Producing Myself in English: A Personal Essay
by Ayano Fukui

GALE Newsletter: Spring 2007

Producing Myself in English: A Personal Essay

by Ayano Fukui

Graduate School of Creativity and Culture

Aichi Shukutoku University

 

Quite often, on Japanese television or in magazines and newspapers, there are advertisements for language schools that tell audience that being multilingual is special, enchanting and cool. When I was a junior high school, one of the television advertisements had the catch line, Eigo wa Chikyuu-go [English is the language of planet earth]. I have been interested in the advertising strategies of language schools in a wry way. Miho Matsunaga, a translator of German literature, cynically points out centralism of the English language: “The possibility for literature works in English language to become bestsellers is higher than for works in German and also the works in English have many opportunities to be adapted for film” (“Tamago wo Dakinagara. Moshiku wa, Kuse ni naru Honyaku” 156). So, Every time I see these advertisements, I wonder, “Is it so enchanting for someone to have linguistic skill, especially in English, as one of the most central languages in this world?” In this essay, I will explore myself as English language learner.

 

Linguistic Skill as Mental Strength

In his essay “Busu ga Moteru Hou wo Kanojo ni Oshiete Agenasai” [Survival Tips for Ugly Girls], the Japanese novelist and essayist Shuusaku Endou writes, “If you girls do not have confidence in your looks I suggest you study English hard” (27). I am not really sure why he picks up on language skill as one way for ugly-looking girls to survive, but the appeal of the combination, “girl and English” might be inspired by the life of Umeko Tsuda (1864-1929), the founder of Tsudajuku University, who is known as a pioneer in Japanese women’s education.

Tsuda went to the USA at the age of 6 as one of the exchange students in the government delegation mission in 1871, stayed in Washington for 11 years and then returned to Japan at the age of 18, with excellent English. At the age of 26, she went to USA again and majored in biology at Bryn Mawr College in Philadelphia. Three years later, she came back to Japan and later she established a university for women. In her letters to her host family written before the arrival at Yokohama in 1882, she wrote, “Tomorrow I will turn to a new page in my life: may it be wonderful!”(Ohba 8). Tsuda gained excellent skills in English, and she was ambitious, but she also had to face the reality that in Japanese society, women were not considered important and she struggled. Her linguistic skill in English must have been the source of her fearless strength that helped her find her own way. Linguistic skill is not the monopoly of one gender; it is a fair strength for women and men both there isn’t a rule that says, “Girls should not learn languages” or “Boys should not learn languages.”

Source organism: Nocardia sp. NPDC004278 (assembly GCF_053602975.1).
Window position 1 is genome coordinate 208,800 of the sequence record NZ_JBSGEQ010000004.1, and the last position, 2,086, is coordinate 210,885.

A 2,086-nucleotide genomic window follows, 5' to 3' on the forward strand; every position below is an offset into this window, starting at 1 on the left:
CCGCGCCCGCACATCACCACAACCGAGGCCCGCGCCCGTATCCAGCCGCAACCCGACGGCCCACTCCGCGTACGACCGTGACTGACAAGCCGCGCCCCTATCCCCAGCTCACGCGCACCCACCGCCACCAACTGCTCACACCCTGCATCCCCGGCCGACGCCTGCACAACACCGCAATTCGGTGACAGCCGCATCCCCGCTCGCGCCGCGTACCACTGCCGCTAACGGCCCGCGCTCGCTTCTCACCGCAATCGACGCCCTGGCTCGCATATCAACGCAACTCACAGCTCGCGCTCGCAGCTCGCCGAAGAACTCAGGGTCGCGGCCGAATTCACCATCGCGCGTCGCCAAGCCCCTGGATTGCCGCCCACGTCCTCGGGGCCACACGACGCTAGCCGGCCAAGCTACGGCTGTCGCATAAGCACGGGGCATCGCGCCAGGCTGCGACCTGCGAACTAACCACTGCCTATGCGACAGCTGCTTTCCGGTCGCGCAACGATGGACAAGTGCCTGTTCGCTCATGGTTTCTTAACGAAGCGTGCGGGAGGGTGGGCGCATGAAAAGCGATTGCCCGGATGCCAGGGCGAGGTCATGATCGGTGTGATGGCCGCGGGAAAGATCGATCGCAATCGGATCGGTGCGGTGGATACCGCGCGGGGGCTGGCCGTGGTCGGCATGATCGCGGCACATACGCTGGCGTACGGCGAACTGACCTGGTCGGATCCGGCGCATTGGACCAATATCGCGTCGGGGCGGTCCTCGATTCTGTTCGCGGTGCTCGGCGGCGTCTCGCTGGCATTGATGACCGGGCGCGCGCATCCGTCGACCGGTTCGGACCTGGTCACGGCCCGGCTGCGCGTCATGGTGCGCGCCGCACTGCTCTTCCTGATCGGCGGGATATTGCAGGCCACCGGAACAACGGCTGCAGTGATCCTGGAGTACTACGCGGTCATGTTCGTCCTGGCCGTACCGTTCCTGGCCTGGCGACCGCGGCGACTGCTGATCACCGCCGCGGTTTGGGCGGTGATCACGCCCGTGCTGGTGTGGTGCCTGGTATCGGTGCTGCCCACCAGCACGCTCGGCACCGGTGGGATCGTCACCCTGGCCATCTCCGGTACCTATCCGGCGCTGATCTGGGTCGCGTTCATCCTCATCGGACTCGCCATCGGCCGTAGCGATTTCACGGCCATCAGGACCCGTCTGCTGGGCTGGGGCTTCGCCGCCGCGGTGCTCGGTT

Trying to Prove That I am not Invisible

I started learning English in junior high school days, at the age of 13, and at first I was not good at spelling, reading, or speaking in English. Every day I memorized simple sentences like, “I like to play tennis.” All I did in those days was memorizing and exams. In the second year of junior high school, I encountered a unique teacher, she told students to create the sentences and say what they wanted to say in English. Her teaching method inspired me, and she encouraged me. She recognized me, and I found I was visible and then I kept on trying. It was a challenge to produce myself in a new language.

I am not really sure if I felt something was wrong with the Japanese language. In fact, I was “good” at reading Japanese novels. It might simply have been because I longed to be the “best” at something at school since, for most school teachers, I was invisible. For my teenager self, the key to proving my visibility was English. I had read Senbatsu Test [The Entrance Exam], Takashi Atouda’s fictional story about an invalid and shy girl who seemed exactly like me:

“I am shy and quiet. [...] I don’t have guts. It is true that I am not a smart student. I look stupider than I actually am. However, I like learning English. Out of all the tests on school subjects, I did best on the English language exams. How wonderful it would be if I had English skill and could lead a smart life” – she had such a virtual dream in her heart. (72-73)

I was that type of girl. Although it was not serious, I had a congenital illness concerned with the cervical vertebrae. In elementary school, some teachers regarded me and my illness as a bit of an annoyance. I longed to have a fearless passion to feel happy about being myself, let the illness disappear from my mind and I longed to look smart. At high school, I found my interest in reading and writing in Japanese and English---probably my shy self had a passion to express and produce myself in writing. At university, although friends said “It sounds difficult to pass the English writing class,” I took many writing classes. Gradually, I came to realize that in Japanese writing, I might not insist on “my own” opinion, but in English, I was encouraged to do exactly that. Perhaps this is what translator Minami Aoyama is getting at in the essay, “Oh My God!”:

Most people in Japan do not emphasize “I”---unless they are people in sports or the military. The word “I” is unfamiliar in the Japanese language system, because Japanese is not an “I”- emphasizing language. However, in English, as you know, the word “I” is frequently used, and “I” is essential in speaking. In a sense, when we use the word “I” we realize individuality. (92-93)